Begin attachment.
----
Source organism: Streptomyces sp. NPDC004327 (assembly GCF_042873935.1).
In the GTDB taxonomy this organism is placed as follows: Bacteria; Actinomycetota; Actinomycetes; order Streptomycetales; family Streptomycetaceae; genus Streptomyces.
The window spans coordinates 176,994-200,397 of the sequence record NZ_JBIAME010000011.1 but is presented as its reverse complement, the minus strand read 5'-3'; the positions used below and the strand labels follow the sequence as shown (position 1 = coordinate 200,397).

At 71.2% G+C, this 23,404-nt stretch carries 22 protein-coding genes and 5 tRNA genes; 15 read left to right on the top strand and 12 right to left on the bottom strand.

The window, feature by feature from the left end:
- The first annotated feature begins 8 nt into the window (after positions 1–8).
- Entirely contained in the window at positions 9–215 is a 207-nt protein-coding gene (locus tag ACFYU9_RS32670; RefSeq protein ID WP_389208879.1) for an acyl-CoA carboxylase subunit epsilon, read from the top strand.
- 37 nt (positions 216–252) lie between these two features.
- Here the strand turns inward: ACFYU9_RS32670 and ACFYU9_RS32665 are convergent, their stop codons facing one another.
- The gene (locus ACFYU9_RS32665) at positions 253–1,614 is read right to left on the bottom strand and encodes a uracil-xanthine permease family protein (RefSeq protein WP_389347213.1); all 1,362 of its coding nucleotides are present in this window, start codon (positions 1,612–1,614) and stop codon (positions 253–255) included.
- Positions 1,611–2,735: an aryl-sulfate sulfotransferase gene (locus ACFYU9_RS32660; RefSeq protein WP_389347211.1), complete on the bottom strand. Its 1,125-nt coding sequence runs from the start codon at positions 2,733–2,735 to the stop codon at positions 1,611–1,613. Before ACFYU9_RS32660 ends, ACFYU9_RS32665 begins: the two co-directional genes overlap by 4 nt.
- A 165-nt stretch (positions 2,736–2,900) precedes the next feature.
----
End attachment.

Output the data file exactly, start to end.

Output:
Source organism: Streptomyces sp. NPDC004327 (assembly GCF_042873935.1).
In the GTDB taxonomy this organism is placed as follows: Bacteria; Actinomycetota; Actinomycetes; order Streptomycetales; family Streptomycetaceae; genus Streptomyces.
The window spans coordinates 176,994-200,397 of the sequence record NZ_JBIAME010000011.1 but is presented as its reverse complement, the minus strand read 5'-3'; the positions used below and the strand labels follow the sequence as shown (position 1 = coordinate 200,397).

At 71.2% G+C, this 23,404-nt stretch carries 22 protein-coding genes and 5 tRNA genes; 15 read left to right on the top strand and 12 right to left on the bottom strand.

The window, feature by feature from the left end:
- The first annotated feature begins 8 nt into the window (after positions 1–8).
- Entirely contained in the window at positions 9–215 is a 207-nt protein-coding gene (locus tag ACFYU9_RS32670; RefSeq protein ID WP_389208879.1) for an acyl-CoA carboxylase subunit epsilon, read from the top strand.
- 37 nt (positions 216–252) lie between these two features.
- Here the strand turns inward: ACFYU9_RS32670 and ACFYU9_RS32665 are convergent, their stop codons facing one another.
- The gene (locus ACFYU9_RS32665) at positions 253–1,614 is read right to left on the bottom strand and encodes a uracil-xanthine permease family protein (RefSeq protein WP_389347213.1); all 1,362 of its coding nucleotides are present in this window, start codon (positions 1,612–1,614) and stop codon (positions 253–255) included.
- Positions 1,611–2,735: an aryl-sulfate sulfotransferase gene (locus ACFYU9_RS32660; RefSeq protein WP_389347211.1), complete on the bottom strand. Its 1,125-nt coding sequence runs from the start codon at positions 2,733–2,735 to the stop codon at positions 1,611–1,613. Before ACFYU9_RS32660 ends, ACFYU9_RS32665 begins: the two co-directional genes overlap by 4 nt.
- A 165-nt stretch (positions 2,736–2,900) precedes the next feature.